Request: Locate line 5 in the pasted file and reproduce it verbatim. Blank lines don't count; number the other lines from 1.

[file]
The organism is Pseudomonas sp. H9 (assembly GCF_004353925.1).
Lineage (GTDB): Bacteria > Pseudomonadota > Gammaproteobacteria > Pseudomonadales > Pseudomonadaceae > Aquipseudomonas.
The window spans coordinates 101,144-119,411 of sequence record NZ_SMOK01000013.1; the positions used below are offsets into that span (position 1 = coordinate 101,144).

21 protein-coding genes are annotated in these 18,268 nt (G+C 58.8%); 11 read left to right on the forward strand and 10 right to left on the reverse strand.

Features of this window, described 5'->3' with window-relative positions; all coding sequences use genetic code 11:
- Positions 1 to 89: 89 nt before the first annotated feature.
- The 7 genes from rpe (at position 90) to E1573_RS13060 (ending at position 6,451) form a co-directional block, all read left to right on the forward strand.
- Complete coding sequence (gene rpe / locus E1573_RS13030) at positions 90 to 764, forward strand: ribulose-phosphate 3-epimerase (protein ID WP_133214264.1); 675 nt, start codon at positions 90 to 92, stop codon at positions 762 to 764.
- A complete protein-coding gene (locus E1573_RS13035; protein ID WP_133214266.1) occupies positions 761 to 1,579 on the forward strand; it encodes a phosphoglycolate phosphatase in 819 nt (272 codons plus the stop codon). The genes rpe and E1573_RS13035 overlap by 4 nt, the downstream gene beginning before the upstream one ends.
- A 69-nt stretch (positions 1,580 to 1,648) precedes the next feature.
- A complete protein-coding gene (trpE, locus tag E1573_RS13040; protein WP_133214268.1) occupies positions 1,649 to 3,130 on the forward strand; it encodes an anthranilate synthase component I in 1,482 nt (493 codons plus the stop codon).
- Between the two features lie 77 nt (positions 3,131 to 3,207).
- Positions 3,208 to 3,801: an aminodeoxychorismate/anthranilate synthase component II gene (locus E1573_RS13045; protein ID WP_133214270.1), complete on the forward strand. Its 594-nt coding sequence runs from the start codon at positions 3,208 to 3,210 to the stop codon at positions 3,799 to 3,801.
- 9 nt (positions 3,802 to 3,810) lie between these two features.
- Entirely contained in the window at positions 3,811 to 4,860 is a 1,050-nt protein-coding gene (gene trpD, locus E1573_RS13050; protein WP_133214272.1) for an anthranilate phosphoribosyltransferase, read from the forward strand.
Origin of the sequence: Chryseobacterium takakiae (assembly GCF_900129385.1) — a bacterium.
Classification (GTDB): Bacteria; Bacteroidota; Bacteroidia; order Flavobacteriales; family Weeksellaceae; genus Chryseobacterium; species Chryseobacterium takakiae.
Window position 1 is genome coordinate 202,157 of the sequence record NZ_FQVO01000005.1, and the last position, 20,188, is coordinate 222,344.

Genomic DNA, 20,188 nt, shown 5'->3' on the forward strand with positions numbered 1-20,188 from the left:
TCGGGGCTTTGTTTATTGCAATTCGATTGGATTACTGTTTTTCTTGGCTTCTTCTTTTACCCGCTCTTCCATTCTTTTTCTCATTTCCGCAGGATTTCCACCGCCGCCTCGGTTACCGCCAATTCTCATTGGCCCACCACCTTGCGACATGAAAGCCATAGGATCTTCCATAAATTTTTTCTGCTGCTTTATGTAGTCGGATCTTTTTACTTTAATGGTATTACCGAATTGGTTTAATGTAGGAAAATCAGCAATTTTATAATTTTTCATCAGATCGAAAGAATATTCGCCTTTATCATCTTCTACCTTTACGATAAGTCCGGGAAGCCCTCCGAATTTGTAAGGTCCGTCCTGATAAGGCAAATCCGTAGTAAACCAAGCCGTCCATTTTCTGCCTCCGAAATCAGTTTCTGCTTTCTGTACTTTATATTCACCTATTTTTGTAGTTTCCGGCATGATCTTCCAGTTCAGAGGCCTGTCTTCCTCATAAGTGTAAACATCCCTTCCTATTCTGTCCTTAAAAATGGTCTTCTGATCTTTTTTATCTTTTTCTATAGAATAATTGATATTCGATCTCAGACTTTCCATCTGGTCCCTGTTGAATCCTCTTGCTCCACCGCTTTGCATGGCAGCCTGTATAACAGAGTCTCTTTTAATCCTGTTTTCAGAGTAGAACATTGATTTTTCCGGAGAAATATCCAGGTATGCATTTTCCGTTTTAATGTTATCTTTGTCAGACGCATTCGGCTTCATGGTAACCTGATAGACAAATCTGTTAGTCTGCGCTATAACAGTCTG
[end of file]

Features of this window, described 5'->3' with window-relative positions; all coding sequences use genetic code 11: